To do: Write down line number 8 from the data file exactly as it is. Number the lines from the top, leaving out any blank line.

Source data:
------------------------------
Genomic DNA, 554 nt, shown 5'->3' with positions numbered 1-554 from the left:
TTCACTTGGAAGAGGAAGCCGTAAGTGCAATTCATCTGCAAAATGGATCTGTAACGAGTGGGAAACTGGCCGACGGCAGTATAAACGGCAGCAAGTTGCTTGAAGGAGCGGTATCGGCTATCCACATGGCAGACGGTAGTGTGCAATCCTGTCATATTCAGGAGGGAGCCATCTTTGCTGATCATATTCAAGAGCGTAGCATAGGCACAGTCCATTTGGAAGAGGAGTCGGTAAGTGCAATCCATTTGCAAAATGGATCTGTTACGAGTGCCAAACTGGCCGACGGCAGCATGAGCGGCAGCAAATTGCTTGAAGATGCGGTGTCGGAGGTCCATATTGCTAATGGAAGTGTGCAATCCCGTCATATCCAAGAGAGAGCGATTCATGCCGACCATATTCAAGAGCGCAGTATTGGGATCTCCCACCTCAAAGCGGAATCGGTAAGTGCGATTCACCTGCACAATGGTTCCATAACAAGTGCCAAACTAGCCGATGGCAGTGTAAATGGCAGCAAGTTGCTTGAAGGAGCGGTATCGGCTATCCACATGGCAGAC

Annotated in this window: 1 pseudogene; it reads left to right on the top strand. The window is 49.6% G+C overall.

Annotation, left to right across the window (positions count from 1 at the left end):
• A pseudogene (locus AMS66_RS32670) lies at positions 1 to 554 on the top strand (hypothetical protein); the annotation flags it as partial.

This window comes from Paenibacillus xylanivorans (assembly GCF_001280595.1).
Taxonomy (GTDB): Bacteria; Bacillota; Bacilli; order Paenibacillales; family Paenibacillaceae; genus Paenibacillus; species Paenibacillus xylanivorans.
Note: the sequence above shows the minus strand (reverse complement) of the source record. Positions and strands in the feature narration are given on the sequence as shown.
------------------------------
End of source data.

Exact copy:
Note: the sequence above shows the minus strand (reverse complement) of the source record. Positions and strands in the feature narration are given on the sequence as shown.